A New Strategy to Break Through Bacterial Barriers in Chronic Treatment-Resistant Wounds

Researchers in UNC’s School of Medicine’s department of Microbiology and Immunology and the UNC-NC State Joint Department of Biomedical Engineering have developed a new strategy to improve drug-delivery into chronic wounds infections.

CDC-UNC Collaboration Yields Potential Long-term HIV Protection

Since 2017, the lab of Rahima Benhabbour, PhD, MSc, associate professor in the UNC/NCSU Joint Department of Biomedical Engineering, has been working with a research team at the Centers for Disease Control and Prevention (CDC) and others at UNC to develop an injectable implant that can release HIV pre-exposure prophylaxis (PrEP) medications into the body for a long period of time.
Their latest research, published in Nature Communications, shows that the team’s latest formulation can provide up to six months of full protection.

This Groundbreaking Biomaterial Heals Tissues From the Inside Out

A new biomaterial that can be injected intravenously, reduces inflammation in tissue and promotes cell and tissue repair. The biomaterial was tested and proven effective in treating tissue damage caused by heart attacks in both rodent and large animal models. Researchers also provided proof of concept in a rodent model that the biomaterial could be beneficial to patients with traumatic brain injury and pulmonary arterial hypertension.

Positively Charged Nanomaterials Treat Obesity Anywhere You Want

Columbia researchers invent new method to treat obesity by using cationic nanomaterials that can target specific areas of fat and inhibit the unhealthy storage of enlarged fat cells. “Our studies highlight an unexpected strategy to treat visceral adiposity and suggest a new direction of exploring cationic nanomaterials for treating metabolic diseases,” said Columbia Engineering’s Biomedical Engineering Prof Kam Leong, a pioneer in using polycation to scavenge pathogens.

UCI researchers invent a health monitoring wearable that operates without a battery

Irvine, Calif., July 12, 2022 – A new self-powered, wristwatch-style health monitor invented by researchers at the University of California, Irvine can keep track of a wearer’s pulse and wirelessly communicate with a nearby smartphone or tablet – without needing an external power source or a battery. In a paper published recently in the journal Nano Energy, team members in UCI’s Henry Samueli School of Engineering describe their invention, built via 3D printing of nanomaterials on flexible substrates for real-time and wireless monitoring of vital signs.

University of Minnesota technology allows amputees to control a robotic arm with their mind

A team of biomedical engineering researchers and industry collaborators have developed a way to tap into a patient’s brain signals through a neural chip implanted in the arm, effectively reading the patient’s mind and opening the door for less invasive alternatives to brain surgeries.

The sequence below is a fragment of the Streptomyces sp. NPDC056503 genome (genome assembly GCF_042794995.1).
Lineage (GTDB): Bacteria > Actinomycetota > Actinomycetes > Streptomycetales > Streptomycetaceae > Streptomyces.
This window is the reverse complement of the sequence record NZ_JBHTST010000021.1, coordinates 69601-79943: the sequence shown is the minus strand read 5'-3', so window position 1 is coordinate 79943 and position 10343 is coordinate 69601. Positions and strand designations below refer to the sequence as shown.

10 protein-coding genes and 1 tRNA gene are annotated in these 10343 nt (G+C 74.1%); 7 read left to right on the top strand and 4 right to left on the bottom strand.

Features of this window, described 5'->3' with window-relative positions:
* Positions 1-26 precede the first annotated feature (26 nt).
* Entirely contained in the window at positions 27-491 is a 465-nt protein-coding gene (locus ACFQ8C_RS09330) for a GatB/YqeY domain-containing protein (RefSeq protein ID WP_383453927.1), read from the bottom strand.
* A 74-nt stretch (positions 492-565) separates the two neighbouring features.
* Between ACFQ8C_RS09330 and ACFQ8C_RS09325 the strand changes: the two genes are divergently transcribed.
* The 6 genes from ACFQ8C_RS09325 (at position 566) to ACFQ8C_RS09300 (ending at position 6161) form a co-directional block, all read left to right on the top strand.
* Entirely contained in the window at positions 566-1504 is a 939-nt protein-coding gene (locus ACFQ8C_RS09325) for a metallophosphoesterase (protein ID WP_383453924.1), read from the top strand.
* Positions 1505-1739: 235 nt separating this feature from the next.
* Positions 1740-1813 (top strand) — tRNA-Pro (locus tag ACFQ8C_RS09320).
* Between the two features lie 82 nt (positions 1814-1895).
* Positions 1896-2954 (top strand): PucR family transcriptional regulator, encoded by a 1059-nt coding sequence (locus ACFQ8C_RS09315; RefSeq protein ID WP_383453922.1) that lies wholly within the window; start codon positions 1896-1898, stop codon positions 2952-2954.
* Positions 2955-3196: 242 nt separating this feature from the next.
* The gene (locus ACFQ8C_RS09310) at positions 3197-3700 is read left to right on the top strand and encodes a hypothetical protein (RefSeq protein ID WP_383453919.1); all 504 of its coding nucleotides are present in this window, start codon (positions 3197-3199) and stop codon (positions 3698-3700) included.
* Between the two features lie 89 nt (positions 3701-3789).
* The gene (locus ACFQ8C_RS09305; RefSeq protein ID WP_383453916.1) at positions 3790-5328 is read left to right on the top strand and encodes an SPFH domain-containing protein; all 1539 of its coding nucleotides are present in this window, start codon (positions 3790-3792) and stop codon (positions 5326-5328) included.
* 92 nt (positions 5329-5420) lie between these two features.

$2.4 million NIH grant to fund research into better, faster diagnosis of lung nodules

A biomedical engineering professor at Binghamton University, State University of New York has received a $2.4 million grant to develop a faster, less painful way to diagnose malignant solitary pulmonary nodules (SPNs).

“Greening” Biomaterials and Scaffolds Used in Regenerative Medicine

In the biomaterials industry, electrospinning is a ubiquitous fabrication method used to produce nano- to microscale fibrous meshes that closely resemble native tissue architecture. Alas, the process has traditionally used solvents that not only are environmentally hazardous but also a significant barrier to industrial scale-up, clinical translation, and widespread use. But now, Columbia Engineering researchers report that they have developed a “green electrospinning” process that addresses those challenges, from managing environmental risks of volatile solvent storage and disposal at large volumes to meeting health and safety standards during both fabrication and implementation.

New Tool Predicts Sudden Death in Inflammatory Heart Disease

Johns Hopkins University scientists have developed a new tool for predicting which patients suffering from a complex inflammatory heart disease are at risk of sudden cardiac arrest. Published in Science Advances, their method is the first to combine models of patients’ hearts built from multiple images with the power of machine learning.

Tulane spin-out company to develop new treatment for pelvic organ prolapse

The Tulane spin-out BioAesthetics is teaming up with a Tulane biomedical engineering professor to develop a new graft for treating pelvic organ prolapse, which affects millions of women around the world.

BioAesthetics, whose CEO and COO are both Tulane graduates, is collaborating with Tulane researcher Kristin Miller, an associate professor of biomedical engineering whose lab will conduct the testing of the graft.